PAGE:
One often hears the quote that more Vietnam vets died of suicide after coming home than died in combat.  Burkett dissects this falsehood and cites several studies showing that Vietnam vets commit suicide at a rate lower than that of the rest of the population.

African-Americans and Vietnam

Remember the claim that African-Americans, poor and unable to avoid the draft, died in numbers far out of proportion to their numbers in the general population?  Stolen Valor cites several indicivual cases of African-Americans who acquitted themselves superbly in combat.  Burkett then points out that, during the years of the Vietnam War, African-American males made up 13.5 percent of the draft-age population.  African-Americans made up 12.5 percent of the KIA in Vietnam -- slightly less than their presence in the general population.

Agent Orange

In a chapter titled "The Myth of Agent Orange," Burkett cites studies into the dangers of various herbicides used in Vietnam and into dioxin, an ingredient in the herbicide called "orange."  (The term "Agent Orange" was not used in Vietnam -- that came about later.)   His chapter title tells you what Burkett believes about claims of birth defects, cancer, and the like caused by exposure to herbicides in Vietnam.  This chapter and the one on PTSD are likely to be the most controversial in the book and I suggest that folks read the book.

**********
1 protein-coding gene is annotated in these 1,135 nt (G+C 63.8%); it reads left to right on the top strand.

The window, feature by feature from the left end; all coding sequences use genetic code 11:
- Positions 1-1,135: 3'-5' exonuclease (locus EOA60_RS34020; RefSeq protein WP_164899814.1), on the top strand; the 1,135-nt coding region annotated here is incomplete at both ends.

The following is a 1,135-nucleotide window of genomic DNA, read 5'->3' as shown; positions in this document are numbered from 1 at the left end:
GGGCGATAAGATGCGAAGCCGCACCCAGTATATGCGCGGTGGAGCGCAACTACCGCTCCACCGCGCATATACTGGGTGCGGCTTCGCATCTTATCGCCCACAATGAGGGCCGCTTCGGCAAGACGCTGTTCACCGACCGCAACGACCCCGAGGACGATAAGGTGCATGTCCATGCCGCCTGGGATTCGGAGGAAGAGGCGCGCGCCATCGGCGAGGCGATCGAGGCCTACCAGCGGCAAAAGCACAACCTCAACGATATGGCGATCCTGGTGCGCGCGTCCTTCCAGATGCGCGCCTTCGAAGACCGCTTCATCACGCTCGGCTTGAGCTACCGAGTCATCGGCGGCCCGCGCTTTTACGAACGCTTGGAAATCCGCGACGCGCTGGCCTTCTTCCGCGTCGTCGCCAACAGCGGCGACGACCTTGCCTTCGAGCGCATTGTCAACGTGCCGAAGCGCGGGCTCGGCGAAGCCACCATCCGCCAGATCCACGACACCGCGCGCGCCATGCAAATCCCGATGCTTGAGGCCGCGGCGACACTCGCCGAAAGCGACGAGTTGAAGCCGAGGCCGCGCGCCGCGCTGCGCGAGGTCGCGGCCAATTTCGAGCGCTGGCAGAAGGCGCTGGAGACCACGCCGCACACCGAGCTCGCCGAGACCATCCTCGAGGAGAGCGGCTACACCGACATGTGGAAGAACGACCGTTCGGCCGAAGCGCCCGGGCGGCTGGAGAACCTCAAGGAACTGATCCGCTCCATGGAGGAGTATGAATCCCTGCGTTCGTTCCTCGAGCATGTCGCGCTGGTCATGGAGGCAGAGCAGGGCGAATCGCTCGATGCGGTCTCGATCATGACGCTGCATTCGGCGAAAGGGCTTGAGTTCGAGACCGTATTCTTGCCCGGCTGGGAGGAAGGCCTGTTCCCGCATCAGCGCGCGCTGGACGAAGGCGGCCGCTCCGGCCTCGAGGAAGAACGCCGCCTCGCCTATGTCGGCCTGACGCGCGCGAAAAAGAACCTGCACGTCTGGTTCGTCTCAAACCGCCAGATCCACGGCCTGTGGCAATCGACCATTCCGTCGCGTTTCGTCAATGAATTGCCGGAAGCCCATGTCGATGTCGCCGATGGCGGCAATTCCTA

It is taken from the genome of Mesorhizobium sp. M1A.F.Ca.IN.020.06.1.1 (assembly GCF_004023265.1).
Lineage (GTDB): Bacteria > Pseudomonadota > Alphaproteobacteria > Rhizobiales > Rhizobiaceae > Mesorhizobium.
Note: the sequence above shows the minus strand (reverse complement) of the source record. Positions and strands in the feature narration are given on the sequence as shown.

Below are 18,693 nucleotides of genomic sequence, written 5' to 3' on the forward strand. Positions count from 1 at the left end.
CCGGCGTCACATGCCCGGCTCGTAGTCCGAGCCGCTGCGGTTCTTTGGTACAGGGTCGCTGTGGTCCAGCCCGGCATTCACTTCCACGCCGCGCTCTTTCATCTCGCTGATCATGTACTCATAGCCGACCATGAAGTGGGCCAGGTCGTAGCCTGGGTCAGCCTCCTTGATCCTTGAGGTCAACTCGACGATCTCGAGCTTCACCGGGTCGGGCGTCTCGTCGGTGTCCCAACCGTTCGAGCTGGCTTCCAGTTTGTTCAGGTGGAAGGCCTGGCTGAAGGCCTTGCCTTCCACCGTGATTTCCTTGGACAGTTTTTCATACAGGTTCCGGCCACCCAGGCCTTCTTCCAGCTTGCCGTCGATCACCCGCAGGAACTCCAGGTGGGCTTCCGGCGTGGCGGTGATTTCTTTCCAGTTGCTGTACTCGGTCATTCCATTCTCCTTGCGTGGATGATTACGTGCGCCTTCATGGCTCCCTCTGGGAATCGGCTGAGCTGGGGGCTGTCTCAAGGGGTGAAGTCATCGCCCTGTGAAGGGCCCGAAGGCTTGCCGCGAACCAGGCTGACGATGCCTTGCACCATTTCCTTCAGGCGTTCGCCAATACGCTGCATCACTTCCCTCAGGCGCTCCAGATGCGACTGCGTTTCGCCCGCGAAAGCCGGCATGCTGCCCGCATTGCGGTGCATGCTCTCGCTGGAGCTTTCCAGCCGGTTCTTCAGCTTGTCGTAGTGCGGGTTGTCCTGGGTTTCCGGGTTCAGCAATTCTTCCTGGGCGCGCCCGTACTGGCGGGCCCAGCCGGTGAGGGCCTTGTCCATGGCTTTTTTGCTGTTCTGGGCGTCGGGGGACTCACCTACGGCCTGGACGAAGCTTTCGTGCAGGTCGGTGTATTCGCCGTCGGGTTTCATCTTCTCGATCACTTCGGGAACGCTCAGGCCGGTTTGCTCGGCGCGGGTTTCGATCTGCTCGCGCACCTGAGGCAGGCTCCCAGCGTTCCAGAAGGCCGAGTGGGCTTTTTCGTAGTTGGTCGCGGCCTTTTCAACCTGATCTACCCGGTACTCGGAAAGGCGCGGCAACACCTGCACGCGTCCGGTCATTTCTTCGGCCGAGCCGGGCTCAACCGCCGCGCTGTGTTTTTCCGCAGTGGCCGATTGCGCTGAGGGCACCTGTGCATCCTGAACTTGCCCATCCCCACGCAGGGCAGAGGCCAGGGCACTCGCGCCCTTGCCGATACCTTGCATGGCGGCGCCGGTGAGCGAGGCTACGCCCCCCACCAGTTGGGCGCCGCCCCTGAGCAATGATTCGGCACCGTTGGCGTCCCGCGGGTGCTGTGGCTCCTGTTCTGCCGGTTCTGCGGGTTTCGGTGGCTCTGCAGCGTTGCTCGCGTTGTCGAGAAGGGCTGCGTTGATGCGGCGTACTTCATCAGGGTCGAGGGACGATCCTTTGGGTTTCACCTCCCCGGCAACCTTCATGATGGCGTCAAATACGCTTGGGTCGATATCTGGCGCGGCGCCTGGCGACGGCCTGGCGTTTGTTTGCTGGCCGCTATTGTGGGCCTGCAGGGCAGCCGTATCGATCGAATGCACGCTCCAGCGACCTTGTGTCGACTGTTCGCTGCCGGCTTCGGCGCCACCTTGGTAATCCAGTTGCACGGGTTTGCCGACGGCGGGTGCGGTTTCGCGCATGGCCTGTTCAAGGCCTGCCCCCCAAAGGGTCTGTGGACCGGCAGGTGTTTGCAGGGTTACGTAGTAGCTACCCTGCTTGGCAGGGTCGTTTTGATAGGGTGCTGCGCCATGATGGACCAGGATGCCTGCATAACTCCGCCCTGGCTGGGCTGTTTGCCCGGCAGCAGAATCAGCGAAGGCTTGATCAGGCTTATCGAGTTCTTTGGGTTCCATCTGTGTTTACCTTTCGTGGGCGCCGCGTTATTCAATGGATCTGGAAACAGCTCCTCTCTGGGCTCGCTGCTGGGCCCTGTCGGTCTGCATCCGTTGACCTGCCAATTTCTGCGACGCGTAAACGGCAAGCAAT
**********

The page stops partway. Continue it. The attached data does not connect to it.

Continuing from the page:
So, What's the Point?

The point is this:

bulletAmericans who served in Vietnam did so willingly, valiantly, and with honor.
bulletThey returned home and got on with their lives.
bulletAfrican-Americans served in Vietnam -- they served valiantly, they served well.
bulletThe service of a generation of American heroes has been distorted, twisted, lied about.
bulletReal heroes have been painted as demons, addicts, murderers, victims of a cruel government.
bulletAnd nothing will change it.

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Check out the web site:  http://www.stolenvalor.com

Stolen Valor is available from amazon.com.  Click here.